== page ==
I am really happy to announce that the first paper from my postdoc was just published online as early view.
It deals with a conceptual framework for dealing with detection issues when using camera traps to study animals. See:
Here is the graphical abstract showing the six orders of detection
The processes that determine the probability of identifiably detecting an animal species divided into six spatial scales. Four scales for the probability that an animal passes a CT:1 st order or distribution range scale, 2 nd order or landscape scale, 3 rd order or habitat patch scale, 4 th order or microsite scale. The 5 th order or CT scale for the probability that the animal triggers the PIR sensor of the camera and the 6 th order or image scale for the probability that the animal is identifiably detected.
I just had my first day in the field for my new job as a postdoctoral research fellow at the Swedish University of Agricultural Sciences. Although my work will mainly consist of analysing consisting datasets, I am also collecting new data. Most of the work is done my research assistants, but sometimes I get the opportunity to join them in the field!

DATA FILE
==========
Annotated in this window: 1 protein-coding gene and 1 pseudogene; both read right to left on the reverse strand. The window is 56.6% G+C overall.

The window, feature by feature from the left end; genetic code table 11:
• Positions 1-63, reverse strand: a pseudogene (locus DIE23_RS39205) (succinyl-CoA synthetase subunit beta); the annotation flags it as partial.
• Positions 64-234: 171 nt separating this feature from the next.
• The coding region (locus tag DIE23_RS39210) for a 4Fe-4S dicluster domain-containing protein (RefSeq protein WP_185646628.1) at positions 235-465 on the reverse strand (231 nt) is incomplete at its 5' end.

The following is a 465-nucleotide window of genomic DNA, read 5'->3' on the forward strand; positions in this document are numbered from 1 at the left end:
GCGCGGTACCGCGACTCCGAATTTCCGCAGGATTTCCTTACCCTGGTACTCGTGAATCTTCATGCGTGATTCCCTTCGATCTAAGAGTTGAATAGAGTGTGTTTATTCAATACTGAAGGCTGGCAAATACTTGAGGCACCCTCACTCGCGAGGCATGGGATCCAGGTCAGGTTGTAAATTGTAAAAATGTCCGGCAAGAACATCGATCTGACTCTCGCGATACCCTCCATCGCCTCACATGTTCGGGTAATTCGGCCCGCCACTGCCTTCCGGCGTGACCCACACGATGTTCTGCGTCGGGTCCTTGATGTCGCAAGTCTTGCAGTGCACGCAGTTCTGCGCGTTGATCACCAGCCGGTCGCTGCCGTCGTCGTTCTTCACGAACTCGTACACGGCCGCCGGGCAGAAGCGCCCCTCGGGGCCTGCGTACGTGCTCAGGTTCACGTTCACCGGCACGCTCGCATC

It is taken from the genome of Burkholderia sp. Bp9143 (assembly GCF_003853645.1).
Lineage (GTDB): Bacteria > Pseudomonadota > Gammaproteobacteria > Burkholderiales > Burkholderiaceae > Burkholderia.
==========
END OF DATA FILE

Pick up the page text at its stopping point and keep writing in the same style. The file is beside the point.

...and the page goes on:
A grid of sticks allows us to estimate effective detection distance and angle as well as animal speed.
My research was featured by a French journal (Sciences et Avenir). Click on the image to go to the article.
My study on the relationship between predators and tick-borne diseases was featured in the NY times (you can read the article by clicking on the image below).